This news clip from a media organization called Newsy reports on a study that found that men think about sex approximately 19 times a day, while women think about sex approximately 10 times a day. This contrast an often-heard saying that men think about sex every seven seconds, a much higher number.
This is an excerpt from an hour-long 1967 CBS documentary, narrated by anchor Mike Wallace, which was the first network documentary that dealt with the topic of homosexuality. It aired only once. The documentary calls homosexuality “a subject that people find disturbing and embarrassing” and describes public opinion regarding homosexuality using words and phrases like “repelled by the mere notion,” “hatred,” “and more harmful to society than adultery, abortion, and prostitution.” Wallace interviews mental health experts (who then believed homosexuality to be a disease), law enforcement personnel (who deemed it criminal), average persons on the street, as well as individuals from within the gay community.
This 2010 documentary short by Director Sterling Hudson explores how mixed race Americans conceptualize their personal racial and ethnic identity. Interview subjects include scholars, actors, artists, physicians, students and others, as each reflects upon the challenges they have faced while navigating an often hostile social landscape. The clip begins with a discussion of the term “mulatto” -- a word that denotes the offspring of a white person and a black person, but has become an antiquated phrase for describing mixed race identity.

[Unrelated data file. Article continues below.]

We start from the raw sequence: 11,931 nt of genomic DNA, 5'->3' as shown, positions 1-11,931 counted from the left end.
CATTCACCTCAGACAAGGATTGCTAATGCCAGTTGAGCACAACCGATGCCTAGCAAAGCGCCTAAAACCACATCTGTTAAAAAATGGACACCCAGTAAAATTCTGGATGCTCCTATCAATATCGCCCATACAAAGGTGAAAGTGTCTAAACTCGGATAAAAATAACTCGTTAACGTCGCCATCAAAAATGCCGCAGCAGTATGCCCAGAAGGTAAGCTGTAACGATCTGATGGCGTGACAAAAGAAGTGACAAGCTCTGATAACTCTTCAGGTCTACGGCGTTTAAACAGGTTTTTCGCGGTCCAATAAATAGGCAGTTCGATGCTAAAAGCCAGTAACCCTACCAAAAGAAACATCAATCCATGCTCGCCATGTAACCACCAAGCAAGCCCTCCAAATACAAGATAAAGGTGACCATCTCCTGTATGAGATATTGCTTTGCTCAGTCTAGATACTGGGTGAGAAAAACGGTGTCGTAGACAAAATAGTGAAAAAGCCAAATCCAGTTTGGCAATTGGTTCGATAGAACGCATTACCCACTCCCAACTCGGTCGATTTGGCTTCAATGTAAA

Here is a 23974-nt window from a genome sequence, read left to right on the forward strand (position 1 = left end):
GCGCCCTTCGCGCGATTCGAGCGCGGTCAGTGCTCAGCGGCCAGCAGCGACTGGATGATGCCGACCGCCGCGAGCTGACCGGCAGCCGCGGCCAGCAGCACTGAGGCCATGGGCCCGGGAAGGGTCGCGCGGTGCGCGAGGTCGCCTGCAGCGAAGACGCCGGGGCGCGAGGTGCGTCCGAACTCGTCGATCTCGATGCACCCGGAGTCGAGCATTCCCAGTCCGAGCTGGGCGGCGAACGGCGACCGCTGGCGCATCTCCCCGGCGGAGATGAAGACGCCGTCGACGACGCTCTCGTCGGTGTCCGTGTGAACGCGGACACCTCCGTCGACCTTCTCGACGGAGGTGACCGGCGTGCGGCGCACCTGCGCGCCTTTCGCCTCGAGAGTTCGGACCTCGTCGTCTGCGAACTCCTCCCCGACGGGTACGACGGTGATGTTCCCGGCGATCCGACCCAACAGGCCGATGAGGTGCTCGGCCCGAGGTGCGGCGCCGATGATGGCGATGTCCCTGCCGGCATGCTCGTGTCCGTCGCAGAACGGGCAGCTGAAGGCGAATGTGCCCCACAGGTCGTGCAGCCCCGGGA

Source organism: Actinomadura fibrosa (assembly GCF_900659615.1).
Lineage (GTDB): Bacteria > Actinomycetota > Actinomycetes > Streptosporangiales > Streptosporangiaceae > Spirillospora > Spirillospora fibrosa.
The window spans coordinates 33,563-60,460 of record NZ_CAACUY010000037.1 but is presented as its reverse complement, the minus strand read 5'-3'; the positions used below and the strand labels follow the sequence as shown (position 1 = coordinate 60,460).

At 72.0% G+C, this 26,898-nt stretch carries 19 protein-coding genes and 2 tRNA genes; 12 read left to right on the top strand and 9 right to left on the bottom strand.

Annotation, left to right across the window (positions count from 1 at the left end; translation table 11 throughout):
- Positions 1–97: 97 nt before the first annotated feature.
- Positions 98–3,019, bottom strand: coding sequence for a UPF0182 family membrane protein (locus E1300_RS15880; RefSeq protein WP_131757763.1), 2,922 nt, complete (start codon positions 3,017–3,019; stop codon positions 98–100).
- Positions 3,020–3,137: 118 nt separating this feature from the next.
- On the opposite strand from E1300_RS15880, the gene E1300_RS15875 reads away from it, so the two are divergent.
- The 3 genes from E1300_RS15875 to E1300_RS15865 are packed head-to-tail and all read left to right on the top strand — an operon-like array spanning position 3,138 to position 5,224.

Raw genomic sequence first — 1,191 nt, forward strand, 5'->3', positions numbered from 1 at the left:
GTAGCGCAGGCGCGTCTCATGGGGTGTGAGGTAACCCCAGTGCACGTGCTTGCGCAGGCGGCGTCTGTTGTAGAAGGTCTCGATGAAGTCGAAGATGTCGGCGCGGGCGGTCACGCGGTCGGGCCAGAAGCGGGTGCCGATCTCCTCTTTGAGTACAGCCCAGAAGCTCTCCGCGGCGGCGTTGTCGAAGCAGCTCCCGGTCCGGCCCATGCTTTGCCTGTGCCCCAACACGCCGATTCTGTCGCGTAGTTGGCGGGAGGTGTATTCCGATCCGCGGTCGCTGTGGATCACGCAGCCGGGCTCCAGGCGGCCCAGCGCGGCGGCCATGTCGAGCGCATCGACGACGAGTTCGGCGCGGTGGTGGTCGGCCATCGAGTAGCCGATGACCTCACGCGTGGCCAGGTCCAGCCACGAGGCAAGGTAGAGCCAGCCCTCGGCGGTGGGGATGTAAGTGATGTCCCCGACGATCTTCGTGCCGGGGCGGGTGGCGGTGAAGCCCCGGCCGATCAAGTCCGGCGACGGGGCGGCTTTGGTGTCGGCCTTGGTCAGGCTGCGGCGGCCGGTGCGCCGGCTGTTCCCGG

This short feature from NYTimes.com was produced in 2008. It begins with a clip of President Obama, who was born of mixed racial heritage, before describing recent statistic related to the prevalence of mixed race identity in the United States. From there, it follows the discussions of “Fusion”, a group of undergraduate students from Rutgers University who formed a student organization to talk about their experiences as mixed people. They describe not only the challenges faced as a result of their multiracial backgrounds, but also the value that this has brought to their lives.
This interview coincided with the release of The Butler (2013), a film that dramatizes the life of Eugene Allen, an African American man who worked as the head butler in the White House from 1952-1986. In this interview, news anchor Anderson Cooper discusses racism in the U.S. with the film’s co-stars Oprah Winfrey and Forest Whitaker. Cooper opens the discussion by recalling the recent death of Trayvon Martin, a young African American man who was killed in 2012 by a neighborhood watchman, George Zimmerman, who was accused of racial profiling but ultimately acquitted from legal wrongdoing. Winfrey describes The Butler as providing historical "context" to Martin’s tragic death. Describing herself as a "student of her history," Winfrey points to the little time passed since black men were routinely lynched and a President of the U.S. might have openly used the "n-word." When Cooper asks Winfrey about her own opinion on the colloquial use of the "n-word" by Black people, she remarks that it is "impossible" for her. "For many," she continues, "that was the last word they heard as they were being strung up a tree."